If you have another manufacture in mind, you can check their web site out to see what they offer.

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Terry V. Andreasen (Andy)


Safe and Vault related Questions; Antique Safe Repair and Restoration; With over 44 years in the Safe & Vault industry, if I can't answer your question I know where to get the answer. Current Project: Restoration of an Ely Norris Cannonball Safe from the early 1900's. Will answer Safe & Vault related questions concerning age, value, restoration, moving, opening & repairing, parts, operation and history. Note: It is not my intention to teach you to open safes or to provide information which may aid in the unlawful opening of a safe. I will not give out drill points or information which I deem inappropriate.


44 years in the Safe & Vault Industry. Owner and Service Manager for one of the largest Safe & Vault companies on the West Coast. Graduate of Lockmasters Safe Lock Servicing, Safe lock Manipulation and Safe Deposit Lock Courses. Graduate of Locksmith Institute. Author of "The Coffee Table Guide to Antique Safes". Certified Instructor for the California Locksmith Association teaching Basic and Advanced Lock Servicing, Basic Safe opening and Repairing. Factory Trained by AMSEC, LORD Safes, LeFebure, Mosler, KabaMas, LaGard and Sargent & Greenleaf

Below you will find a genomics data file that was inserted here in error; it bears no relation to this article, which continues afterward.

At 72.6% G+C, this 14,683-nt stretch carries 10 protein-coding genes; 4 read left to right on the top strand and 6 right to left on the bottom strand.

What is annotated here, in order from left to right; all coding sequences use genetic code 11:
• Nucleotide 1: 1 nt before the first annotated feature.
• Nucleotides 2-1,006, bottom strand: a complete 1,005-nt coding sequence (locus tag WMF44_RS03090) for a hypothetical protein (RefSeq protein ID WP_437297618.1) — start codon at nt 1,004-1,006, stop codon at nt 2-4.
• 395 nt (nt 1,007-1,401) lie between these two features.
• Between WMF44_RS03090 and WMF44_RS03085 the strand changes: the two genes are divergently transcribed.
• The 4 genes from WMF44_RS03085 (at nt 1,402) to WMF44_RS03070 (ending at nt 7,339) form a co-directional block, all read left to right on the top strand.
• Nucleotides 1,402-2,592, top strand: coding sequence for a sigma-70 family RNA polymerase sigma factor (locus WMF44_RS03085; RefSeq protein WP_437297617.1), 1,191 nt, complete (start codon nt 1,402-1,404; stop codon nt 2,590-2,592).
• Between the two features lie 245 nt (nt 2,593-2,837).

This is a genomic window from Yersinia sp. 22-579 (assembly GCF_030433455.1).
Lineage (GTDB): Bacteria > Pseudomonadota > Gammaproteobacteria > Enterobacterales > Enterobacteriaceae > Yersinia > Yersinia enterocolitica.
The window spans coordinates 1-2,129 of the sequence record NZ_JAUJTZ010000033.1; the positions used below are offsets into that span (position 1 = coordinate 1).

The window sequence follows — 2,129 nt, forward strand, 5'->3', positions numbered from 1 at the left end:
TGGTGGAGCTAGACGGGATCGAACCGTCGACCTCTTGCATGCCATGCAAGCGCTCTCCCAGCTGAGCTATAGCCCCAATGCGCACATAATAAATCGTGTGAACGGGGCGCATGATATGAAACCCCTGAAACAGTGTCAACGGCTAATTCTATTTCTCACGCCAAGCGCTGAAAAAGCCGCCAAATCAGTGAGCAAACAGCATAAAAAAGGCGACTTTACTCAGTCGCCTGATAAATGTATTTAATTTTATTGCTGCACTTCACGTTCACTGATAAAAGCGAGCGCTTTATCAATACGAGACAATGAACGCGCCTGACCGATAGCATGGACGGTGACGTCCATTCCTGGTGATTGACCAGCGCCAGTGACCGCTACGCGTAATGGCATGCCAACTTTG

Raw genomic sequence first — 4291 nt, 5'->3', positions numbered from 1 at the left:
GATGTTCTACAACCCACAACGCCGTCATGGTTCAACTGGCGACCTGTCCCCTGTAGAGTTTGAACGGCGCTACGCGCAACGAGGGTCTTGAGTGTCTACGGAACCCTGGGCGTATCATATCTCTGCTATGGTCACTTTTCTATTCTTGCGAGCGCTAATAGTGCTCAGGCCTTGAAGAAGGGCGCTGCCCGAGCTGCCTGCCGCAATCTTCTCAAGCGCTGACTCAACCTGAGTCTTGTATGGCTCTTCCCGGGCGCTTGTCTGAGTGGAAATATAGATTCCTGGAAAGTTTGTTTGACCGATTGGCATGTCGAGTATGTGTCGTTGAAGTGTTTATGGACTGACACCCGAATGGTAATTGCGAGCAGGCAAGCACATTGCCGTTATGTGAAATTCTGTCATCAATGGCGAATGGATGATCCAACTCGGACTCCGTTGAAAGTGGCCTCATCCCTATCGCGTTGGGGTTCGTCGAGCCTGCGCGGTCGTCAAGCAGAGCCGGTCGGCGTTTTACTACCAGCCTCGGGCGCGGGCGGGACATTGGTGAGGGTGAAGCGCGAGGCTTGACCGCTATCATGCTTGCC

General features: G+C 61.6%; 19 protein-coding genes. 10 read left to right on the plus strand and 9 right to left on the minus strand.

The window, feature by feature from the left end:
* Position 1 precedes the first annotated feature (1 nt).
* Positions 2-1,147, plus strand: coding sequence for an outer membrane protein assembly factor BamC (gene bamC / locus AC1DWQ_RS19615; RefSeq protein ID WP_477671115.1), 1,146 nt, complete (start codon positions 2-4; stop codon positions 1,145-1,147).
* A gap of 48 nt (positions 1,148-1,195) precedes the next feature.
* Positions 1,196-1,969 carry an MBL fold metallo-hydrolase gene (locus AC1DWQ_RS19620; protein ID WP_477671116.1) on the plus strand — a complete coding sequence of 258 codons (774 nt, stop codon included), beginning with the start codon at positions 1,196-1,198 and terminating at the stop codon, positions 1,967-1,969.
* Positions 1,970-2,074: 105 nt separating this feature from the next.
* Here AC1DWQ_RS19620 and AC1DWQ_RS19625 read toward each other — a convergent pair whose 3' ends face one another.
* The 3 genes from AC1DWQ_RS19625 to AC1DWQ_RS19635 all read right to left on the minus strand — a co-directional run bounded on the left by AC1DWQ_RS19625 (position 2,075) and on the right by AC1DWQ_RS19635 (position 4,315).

Safecrackers International and the National Antique Safe Association Safe & Vault Technicians Association

The Coffee Table Guide to Antique Safes

Graduate of Locksmith Institute 1972 Graduate Lockmasters Safe Lock Servicing 1974 Graduate Lockmasters Safe Lock Manipulation 1975 Graduate Lockmasters Safe Deposit Lock Servicing 1985 Instructor Certified - California Locksmith Association - 1985 Factory trained by AMSEC, MAJOR, STAR, Johnson-Pacific, Kaba-MAS, Allied-Gary, ISM, Lord, Brown Safe, EXL, Mosler, Diebold.

Awards and Honors
2009 - 2015 Listed in AllExperts top 50 Experts. All Experts Categories - Safes & Security Containers, Locksmithing, Antique Safes. Retired US Army Chief Warrant Officer (CW4), with 39 years of total service. With numerous awards from Vietnam, Desert Storm and Operation Iraqi Freedom. US Navy - 1971-1981 US Army Reserve 1984-2013 US Army Retired

Past/Present Clients
US Secret Service, FBI, BATF, Local Law enforcment agencies, Diebold, Hamilton Pacific, Red Hawk Int., Chubb International, Bank of America, Wells Fargo Bank, Mechanics Bank, El Dorado Savings Bank, many Credit unions and smaller banks. McDonalds, Togos, BurgerKing, TacoBell, Carls Jr. FoodMaxx, SaveMart, Lucky's, Albertson's, Raley's, Safeway, NobHill, Bell Markets, PW Markets. Great America, Century Theatres, Cinemark Theatres, UA Cinemas, and many homeowners and small businesses. Provide warranty service for lock and safe manufactures. Service area is Northern California - Fresno to Oregon, including western Nevada